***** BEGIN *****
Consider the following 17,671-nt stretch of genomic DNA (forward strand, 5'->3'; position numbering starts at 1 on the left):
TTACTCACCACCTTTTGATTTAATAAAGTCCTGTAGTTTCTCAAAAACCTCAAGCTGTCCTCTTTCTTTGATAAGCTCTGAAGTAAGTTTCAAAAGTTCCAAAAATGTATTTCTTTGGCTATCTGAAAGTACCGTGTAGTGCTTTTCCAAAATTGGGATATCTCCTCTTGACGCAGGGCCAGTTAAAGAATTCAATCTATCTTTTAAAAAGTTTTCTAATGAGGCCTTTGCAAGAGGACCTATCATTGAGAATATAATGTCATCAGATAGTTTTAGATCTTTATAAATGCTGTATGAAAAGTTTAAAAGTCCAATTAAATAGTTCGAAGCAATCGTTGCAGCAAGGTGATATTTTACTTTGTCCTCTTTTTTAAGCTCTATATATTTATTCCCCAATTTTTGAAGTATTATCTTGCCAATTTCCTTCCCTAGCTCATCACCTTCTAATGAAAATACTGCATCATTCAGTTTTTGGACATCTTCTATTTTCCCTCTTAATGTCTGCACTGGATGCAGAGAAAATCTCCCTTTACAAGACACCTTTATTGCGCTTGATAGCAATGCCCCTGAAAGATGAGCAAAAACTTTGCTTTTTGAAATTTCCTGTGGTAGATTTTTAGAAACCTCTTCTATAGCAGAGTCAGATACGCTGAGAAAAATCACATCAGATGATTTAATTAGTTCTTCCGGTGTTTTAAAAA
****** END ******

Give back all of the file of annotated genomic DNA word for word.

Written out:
Consider the following 17,671-nt stretch of genomic DNA (forward strand, 5'->3'; position numbering starts at 1 on the left):
TTACTCACCACCTTTTGATTTAATAAAGTCCTGTAGTTTCTCAAAAACCTCAAGCTGTCCTCTTTCTTTGATAAGCTCTGAAGTAAGTTTCAAAAGTTCCAAAAATGTATTTCTTTGGCTATCTGAAAGTACCGTGTAGTGCTTTTCCAAAATTGGGATATCTCCTCTTGACGCAGGGCCAGTTAAAGAATTCAATCTATCTTTTAAAAAGTTTTCTAATGAGGCCTTTGCAAGAGGACCTATCATTGAGAATATAATGTCATCAGATAGTTTTAGATCTTTATAAATGCTGTATGAAAAGTTTAAAAGTCCAATTAAATAGTTCGAAGCAATCGTTGCAGCAAGGTGATATTTTACTTTGTCCTCTTTTTTAAGCTCTATATATTTATTCCCCAATTTTTGAAGTATTATCTTGCCAATTTCCTTCCCTAGCTCATCACCTTCTAATGAAAATACTGCATCATTCAGTTTTTGGACATCTTCTATTTTCCCTCTTAATGTCTGCACTGGATGCAGAGAAAATCTCCCTTTACAAGACACCTTTATTGCGCTTGATAGCAATGCCCCTGAAAGATGAGCAAAAACTTTGCTTTTTGAAATTTCCTGTGGTAGATTTTTAGAAACCTCTTCTATAGCAGAGTCAGATACGCTGAGAAAAATCACATCAGATGATTTAATTAGTTCTTCCGGTGTTTTAAAAA